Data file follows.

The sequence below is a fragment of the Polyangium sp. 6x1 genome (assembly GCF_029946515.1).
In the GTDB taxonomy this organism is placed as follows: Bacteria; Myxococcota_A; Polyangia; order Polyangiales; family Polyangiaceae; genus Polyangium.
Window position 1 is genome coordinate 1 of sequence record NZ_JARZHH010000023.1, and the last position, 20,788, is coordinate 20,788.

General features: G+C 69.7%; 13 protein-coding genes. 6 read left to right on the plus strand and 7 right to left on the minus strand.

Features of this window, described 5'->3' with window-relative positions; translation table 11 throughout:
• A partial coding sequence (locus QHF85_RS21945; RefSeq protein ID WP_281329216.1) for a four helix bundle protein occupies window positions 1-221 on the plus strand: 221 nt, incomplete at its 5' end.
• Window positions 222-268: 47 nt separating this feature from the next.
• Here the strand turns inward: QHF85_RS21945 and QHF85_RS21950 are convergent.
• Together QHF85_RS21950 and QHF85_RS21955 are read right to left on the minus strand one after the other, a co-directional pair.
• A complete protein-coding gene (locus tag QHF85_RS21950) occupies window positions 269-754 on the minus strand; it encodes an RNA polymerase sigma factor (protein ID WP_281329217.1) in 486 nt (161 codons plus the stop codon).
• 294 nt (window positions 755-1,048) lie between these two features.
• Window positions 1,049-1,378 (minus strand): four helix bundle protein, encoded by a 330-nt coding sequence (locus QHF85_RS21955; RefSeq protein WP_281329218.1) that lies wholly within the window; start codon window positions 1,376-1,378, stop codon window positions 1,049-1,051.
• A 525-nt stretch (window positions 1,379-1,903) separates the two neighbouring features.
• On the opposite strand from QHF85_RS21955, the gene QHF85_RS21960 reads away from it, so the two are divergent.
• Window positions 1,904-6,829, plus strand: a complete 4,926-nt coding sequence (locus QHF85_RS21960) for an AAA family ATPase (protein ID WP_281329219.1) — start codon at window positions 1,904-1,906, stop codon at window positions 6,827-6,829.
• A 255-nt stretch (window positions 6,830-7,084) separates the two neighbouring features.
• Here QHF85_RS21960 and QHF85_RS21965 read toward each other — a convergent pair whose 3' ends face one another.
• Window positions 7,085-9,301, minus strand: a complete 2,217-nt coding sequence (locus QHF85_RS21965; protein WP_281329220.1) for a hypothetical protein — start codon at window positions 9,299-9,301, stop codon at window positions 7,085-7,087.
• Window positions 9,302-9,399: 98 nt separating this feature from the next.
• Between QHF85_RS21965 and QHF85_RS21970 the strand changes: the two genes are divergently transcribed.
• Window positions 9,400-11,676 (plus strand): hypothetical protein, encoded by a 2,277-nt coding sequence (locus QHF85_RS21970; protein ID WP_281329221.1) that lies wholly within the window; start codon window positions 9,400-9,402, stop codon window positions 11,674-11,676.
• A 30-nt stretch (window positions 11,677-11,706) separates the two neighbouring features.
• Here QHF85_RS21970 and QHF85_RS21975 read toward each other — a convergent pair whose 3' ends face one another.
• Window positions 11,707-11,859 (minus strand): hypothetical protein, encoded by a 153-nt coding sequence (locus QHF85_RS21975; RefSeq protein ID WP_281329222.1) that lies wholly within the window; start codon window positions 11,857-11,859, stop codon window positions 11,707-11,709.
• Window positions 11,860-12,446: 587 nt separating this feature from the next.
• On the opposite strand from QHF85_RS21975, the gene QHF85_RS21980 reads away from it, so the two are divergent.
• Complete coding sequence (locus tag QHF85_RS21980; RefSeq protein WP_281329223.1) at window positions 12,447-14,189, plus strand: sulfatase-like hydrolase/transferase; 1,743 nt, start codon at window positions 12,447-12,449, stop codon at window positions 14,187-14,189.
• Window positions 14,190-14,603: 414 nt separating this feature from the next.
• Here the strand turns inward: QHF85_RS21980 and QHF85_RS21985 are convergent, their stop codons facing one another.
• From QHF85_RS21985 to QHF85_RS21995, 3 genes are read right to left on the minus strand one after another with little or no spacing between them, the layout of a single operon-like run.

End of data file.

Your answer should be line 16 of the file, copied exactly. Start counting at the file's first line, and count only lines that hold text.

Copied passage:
• A 255-nt stretch (window positions 6,830-7,084) separates the two neighbouring features.